Over 600 attorneys and Judges from around the nation convened in McLean, Virginia on November 21st and 22nd for the 10th Annual Advanced eDiscovery Institute, organized by the Georgetown Law Center.  A familiar theme ran throughout the Institute: data is everywhere and GROWING! One presenter remarked that Google receives two million search queries daily; Facebook users share over 700,000 pieces of content daily; and over 200 million emails are sent and received each day.  The increase in electronically stored information (“ESI”) is growing exponentially.  As a business owner, what can you do to address the enormous amount of ESI used in your company and by your employees?  What happens if a process server appears with the dreaded Summons and Complaint initiating a lawsuit against your company?

One of the main concepts that emerged during the Institute was proportionality and the quest to right-size your eDiscovery process to fit smaller cases.  First, adjusting your strategy for handling smaller cases begins with defining the scope of relevant data.  You should engage a trained eDiscovery attorney who can help you narrow the types of ESI that you must preserve, collect, and possibly produce during the litigation.  Another strategy is to conduct abbreviated discovery and then have a settlement conference prior to unleashing a full scale discovery effort.

It is almost always a bad idea for companies to handle data preservation and collection efforts without an attorney.  Even if you are a very tech-savvy company, there are many landmines that you don’t want to fall victim to.  One item to consider is who would testify as to your pattern or practice of collecting and reviewing documents?  What review tool should you use?  There are lots of review platforms on the market that are affordable and easily accessible.  Many of these tools allow you to review documents without conducting a linear (document-by-document) review.  This can save your company time and money!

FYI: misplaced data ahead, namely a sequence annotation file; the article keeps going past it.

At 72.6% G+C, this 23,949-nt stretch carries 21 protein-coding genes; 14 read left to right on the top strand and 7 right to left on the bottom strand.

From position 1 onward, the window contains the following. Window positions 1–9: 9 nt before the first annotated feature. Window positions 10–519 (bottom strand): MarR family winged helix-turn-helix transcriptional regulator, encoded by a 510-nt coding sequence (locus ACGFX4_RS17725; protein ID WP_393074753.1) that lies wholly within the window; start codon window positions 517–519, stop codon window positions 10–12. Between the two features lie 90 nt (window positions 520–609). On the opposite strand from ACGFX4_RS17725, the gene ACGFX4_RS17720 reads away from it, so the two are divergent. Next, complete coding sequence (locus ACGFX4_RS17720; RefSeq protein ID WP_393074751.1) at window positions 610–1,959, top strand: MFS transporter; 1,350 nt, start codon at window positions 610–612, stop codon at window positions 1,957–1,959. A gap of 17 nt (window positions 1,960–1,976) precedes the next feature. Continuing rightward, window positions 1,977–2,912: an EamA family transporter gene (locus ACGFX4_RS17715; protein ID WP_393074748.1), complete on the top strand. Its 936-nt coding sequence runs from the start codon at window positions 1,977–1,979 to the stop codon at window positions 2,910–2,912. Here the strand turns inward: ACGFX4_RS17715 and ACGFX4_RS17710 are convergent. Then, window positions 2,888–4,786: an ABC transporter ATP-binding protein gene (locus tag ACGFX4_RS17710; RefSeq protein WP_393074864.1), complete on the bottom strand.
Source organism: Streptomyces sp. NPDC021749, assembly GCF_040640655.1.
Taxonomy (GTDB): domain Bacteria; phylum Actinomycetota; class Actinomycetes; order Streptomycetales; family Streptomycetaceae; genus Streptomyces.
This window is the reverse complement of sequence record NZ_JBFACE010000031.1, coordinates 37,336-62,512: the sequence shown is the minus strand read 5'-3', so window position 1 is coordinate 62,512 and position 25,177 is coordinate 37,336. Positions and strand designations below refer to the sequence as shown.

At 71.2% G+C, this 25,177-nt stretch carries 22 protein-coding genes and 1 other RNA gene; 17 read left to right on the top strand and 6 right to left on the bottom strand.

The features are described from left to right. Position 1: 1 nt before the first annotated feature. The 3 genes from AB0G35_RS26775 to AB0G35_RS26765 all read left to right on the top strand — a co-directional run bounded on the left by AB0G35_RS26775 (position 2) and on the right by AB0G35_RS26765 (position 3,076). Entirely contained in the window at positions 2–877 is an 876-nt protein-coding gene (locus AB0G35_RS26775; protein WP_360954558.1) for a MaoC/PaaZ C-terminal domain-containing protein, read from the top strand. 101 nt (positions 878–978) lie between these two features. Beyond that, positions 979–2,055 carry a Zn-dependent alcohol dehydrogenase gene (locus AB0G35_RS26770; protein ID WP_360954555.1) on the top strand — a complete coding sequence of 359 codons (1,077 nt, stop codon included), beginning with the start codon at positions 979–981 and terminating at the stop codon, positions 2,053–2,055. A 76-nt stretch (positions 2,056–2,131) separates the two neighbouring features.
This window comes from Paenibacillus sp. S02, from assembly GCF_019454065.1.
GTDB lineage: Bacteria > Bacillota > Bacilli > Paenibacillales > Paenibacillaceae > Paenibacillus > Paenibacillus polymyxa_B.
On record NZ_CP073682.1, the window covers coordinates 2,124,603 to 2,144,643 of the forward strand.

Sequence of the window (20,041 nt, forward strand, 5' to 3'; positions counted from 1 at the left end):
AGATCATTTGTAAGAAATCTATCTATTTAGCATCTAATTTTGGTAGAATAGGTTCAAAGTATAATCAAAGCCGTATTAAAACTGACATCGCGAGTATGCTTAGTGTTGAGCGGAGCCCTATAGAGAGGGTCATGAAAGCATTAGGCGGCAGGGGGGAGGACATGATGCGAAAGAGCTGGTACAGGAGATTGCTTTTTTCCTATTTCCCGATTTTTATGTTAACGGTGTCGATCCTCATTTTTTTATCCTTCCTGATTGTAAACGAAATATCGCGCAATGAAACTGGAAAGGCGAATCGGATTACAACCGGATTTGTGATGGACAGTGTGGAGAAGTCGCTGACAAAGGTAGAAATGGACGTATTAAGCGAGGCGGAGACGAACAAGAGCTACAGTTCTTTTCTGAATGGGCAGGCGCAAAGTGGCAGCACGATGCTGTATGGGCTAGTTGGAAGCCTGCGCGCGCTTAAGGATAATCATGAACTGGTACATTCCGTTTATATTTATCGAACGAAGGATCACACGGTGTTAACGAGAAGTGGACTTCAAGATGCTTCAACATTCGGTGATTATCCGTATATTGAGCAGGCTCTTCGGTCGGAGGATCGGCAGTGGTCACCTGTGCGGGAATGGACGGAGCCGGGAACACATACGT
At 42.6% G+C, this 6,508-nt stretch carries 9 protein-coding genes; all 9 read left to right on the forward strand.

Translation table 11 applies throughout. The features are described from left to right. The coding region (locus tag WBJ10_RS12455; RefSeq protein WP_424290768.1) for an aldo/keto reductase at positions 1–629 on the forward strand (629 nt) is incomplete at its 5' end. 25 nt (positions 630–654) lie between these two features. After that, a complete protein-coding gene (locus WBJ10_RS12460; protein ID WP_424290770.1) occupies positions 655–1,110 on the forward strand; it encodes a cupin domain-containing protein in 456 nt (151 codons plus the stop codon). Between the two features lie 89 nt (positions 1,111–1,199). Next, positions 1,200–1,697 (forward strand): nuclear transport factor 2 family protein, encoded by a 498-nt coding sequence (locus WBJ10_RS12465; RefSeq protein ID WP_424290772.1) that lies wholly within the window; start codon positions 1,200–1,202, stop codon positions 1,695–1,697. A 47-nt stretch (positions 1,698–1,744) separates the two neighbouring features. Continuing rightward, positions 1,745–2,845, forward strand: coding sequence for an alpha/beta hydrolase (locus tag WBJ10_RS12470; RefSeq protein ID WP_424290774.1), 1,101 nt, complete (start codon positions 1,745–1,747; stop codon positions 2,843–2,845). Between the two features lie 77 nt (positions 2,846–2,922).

Another strategy which applies to cases of all sizes is the use of 502(d) orders.  Judge Peck, U.S. District Court Judge, Southern District of New York, exclaimed “502(d) is insurance.”  Judge Peck suggested that these orders should be used in every case.  Essentially a 502(d) order allows you to conduct basic searches for privilege and other relevant search terms which may be connected to privilege without conducting a full blown linear review.  Then, if privileged documents are inadvertently produced, you can clawback these documents pursuant to the prior agreement of the parties and the Court.  While proportionality concerns remain an issue for litigants in all cases, there are a multitude of strategies which can help you navigate these waters.

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